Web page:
2014 – Anime of the Year Awards

2014 is over, meaning the 70+ anime I was watching that had episodes airing this year are ultimately behind me. This also marks my first complete year as an anime blogger, so this is the first time I’ve gotten to reflect on a full year of anime consumption. I’m not here to act like a pretentious critic, because these aren’t really awards as much as they are celebratory commendations. The anime industry has such a colorful and creative existence, that it wholly deserves to be considered in the same vain as an award show, so I’m going to do my best to make this at least a bit organized and serious.

Let’s lay down some ground rules. I am only nominating and declaring winners from the pool of anime that I have watched, or attempted to watch. There are a couple that managed to slip by me. There are even some that I will admit are probably well made, but are so far from my personal preferences that I don’t care to watch them just for the sake of their popularity. This means certain anime, like Jojo’s Bizarre Adventure, are not being considered. I am also being a bit impartial in my selections as well, but there are anime that appeal to me more than I believe they will appeal to the masses. It’s a bit of a mix of both. Rest assured, the winners of each category are hopefully justified. So let’s get started! I’ll be your host, and this is a celebration of the greatness that anime achieved in 2014! The first awards will only discuss the winner, but the main awards will also list the nominees in alphabetical order, followed by the runner up, and concluding with the winner!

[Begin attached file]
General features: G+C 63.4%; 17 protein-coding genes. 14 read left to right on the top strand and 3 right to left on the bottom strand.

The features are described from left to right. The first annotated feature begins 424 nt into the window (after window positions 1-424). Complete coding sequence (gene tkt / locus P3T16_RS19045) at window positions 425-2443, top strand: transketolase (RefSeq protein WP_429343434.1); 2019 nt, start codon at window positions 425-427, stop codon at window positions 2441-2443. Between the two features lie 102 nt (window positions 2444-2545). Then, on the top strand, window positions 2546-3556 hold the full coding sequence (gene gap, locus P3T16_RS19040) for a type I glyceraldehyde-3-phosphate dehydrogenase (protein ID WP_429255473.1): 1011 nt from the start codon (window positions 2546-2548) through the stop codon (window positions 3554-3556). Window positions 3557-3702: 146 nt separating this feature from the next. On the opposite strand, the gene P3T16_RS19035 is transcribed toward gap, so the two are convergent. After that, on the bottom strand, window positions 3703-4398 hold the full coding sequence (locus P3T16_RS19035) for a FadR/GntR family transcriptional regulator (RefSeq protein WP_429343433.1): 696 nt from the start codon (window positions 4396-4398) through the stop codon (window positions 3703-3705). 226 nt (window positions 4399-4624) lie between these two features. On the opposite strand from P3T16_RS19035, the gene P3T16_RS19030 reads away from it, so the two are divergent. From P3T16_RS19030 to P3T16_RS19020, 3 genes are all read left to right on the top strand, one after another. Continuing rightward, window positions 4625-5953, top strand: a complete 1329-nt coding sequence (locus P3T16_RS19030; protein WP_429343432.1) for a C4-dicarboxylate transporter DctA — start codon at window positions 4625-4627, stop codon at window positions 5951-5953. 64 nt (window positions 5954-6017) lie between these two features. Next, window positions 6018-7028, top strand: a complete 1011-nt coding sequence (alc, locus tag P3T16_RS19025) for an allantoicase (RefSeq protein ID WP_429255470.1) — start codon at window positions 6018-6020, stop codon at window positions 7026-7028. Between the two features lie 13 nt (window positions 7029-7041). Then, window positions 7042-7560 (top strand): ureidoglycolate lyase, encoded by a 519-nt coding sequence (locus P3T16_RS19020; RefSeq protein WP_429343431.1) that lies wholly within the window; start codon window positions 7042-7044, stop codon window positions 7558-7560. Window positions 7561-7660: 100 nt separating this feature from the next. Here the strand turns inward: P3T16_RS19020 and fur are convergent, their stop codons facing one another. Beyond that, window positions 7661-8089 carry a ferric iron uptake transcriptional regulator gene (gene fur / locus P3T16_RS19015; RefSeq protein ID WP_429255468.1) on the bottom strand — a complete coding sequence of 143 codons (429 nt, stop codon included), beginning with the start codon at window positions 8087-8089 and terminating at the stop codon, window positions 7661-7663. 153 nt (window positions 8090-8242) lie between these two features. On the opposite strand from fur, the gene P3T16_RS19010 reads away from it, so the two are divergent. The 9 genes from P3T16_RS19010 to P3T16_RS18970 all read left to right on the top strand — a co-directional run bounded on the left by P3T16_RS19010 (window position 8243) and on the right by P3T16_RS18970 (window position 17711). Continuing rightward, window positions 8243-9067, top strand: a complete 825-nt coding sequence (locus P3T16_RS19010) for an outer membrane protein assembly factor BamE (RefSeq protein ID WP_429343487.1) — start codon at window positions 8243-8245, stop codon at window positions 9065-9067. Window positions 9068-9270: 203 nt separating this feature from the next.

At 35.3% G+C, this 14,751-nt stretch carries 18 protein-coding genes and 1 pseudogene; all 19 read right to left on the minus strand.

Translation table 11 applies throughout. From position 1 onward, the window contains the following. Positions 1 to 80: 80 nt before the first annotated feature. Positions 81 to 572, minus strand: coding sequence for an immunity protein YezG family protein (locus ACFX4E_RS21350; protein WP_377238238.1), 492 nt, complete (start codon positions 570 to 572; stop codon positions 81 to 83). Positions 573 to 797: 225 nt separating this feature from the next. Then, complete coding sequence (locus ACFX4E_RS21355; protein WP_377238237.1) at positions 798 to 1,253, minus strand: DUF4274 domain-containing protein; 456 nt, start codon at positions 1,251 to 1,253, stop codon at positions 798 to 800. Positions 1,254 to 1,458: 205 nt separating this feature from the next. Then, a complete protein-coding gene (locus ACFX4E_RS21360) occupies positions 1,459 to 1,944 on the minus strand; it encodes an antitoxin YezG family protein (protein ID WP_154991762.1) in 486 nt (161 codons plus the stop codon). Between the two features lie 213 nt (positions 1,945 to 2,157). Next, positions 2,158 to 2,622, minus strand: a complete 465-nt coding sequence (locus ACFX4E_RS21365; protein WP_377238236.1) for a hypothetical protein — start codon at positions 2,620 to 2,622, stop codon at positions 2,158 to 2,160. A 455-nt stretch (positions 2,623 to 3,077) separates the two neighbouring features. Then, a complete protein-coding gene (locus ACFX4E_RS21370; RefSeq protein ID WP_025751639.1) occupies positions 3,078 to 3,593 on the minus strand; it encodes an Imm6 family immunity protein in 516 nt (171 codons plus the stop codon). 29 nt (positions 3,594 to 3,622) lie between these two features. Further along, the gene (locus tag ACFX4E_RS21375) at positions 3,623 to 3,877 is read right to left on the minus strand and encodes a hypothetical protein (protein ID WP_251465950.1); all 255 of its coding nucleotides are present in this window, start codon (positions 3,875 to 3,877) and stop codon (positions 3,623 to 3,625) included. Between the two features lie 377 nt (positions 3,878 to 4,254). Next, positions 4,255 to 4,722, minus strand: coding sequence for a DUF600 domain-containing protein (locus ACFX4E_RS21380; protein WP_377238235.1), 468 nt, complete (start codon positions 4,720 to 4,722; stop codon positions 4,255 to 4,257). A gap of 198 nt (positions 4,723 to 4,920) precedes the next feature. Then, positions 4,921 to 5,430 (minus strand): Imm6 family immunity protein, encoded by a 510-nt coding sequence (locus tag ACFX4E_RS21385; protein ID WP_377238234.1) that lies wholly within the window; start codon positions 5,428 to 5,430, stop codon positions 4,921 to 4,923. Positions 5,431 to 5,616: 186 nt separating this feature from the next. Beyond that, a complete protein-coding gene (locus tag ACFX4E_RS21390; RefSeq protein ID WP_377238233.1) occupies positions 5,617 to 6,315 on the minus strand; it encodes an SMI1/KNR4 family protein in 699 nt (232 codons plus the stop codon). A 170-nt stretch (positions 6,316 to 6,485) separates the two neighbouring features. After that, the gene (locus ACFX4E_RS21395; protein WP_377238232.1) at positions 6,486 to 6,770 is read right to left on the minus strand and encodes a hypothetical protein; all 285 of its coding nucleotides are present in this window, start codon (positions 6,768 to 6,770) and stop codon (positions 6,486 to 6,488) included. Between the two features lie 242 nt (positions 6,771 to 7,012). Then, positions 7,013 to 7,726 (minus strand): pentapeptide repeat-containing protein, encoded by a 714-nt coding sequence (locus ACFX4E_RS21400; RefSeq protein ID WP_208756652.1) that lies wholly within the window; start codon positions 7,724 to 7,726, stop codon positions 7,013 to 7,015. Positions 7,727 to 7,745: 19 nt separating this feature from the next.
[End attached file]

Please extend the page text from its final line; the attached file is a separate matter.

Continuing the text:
SPECIAL AWARDS

Best Anime Short – Me! Me! Me!

I bet those who follow current anime trends saw this one coming from a mile away. This anime short has sparked a lot of conversation recently, and it’s one I absolutely love partaking in. This short amounts to roughly five minutes, is lavishly animated throughout, and contains a rather high percentage of seemingly unnecessary sexual content. This has caused many to instantly dismiss this short as crude, perverted expression without a sense of depth. But that’s not true now, is it?

This short, after a small amount of forgiving reflection, actually has a lot of self-awareness, and in fact, this sexual content is actually a character in itself. This short doesn’t have content like this simply because it’s creators are a bunch of perverts. This content is in this short because it already exists, and it’s using it to tell a powerful character story. What, exactly, that story is tends to hinge on interpretation of he viewer, but it’s quite easy to snag the basic foundation. This sexual content is causing the main character of the short all kinds of mental and emotional turmoil. He wants it. He doesn’t want it. He falls victim to it. He tries resisting it. It’s a struggle, and one that is bundled up in so much anime-like aesthetic that it seems mindless for those who purely look at it’s shell. Sure, they spent extra time to make the eroticism look stunning, and therefore it seems like that’s all the creators care about, but this was an entry in a competition, so I’m sure some fastidiousness is wholly justified. They put that much attention into everything. It’s the majority of the audience who isn’t dividing their attention correctly. You can watch Me! Me! Me! here.


Best Anime Opening – Tokyo Ghoul

For this particular category, I did watch anime openings to anime I didn’t necessarily watch, but even with that, the winner was still clear with only minor competition. The Tokyo Ghoul opening video is both a work of visual beauty and musical bliss. While any specific song won’t sound as good to each person’s ears, it’s hard to say that the song isn’t well made. It’s raw, energetic guitar riffs and high-key vocals create a memorable harmony to add visual cues to. And man do these visual cues send it home.